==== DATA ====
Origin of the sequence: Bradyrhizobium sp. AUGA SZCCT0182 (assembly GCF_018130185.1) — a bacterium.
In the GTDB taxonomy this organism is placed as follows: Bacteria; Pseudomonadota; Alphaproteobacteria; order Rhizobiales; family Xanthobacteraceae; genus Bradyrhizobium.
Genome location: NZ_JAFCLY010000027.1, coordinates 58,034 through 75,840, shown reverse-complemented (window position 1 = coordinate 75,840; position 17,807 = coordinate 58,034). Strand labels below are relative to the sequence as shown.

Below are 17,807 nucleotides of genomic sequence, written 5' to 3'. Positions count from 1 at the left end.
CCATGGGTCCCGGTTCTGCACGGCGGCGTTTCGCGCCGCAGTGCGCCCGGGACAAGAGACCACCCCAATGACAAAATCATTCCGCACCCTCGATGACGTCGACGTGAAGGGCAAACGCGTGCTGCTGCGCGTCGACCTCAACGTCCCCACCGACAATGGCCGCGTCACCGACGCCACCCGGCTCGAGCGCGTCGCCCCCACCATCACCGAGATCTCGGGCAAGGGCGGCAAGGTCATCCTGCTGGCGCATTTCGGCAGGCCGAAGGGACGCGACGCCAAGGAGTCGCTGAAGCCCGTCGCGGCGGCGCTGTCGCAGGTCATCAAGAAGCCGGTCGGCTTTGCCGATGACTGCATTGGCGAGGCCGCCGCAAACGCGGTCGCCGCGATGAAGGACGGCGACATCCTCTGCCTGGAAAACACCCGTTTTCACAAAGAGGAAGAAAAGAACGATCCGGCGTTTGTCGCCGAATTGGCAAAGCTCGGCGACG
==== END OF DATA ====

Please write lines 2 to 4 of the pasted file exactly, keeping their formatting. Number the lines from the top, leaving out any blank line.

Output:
In the GTDB taxonomy this organism is placed as follows: Bacteria; Pseudomonadota; Alphaproteobacteria; order Rhizobiales; family Xanthobacteraceae; genus Bradyrhizobium.
Genome location: NZ_JAFCLY010000027.1, coordinates 58,034 through 75,840, shown reverse-complemented (window position 1 = coordinate 75,840; position 17,807 = coordinate 58,034). Strand labels below are relative to the sequence as shown.

Below are 17,807 nucleotides of genomic sequence, written 5' to 3'. Positions count from 1 at the left end.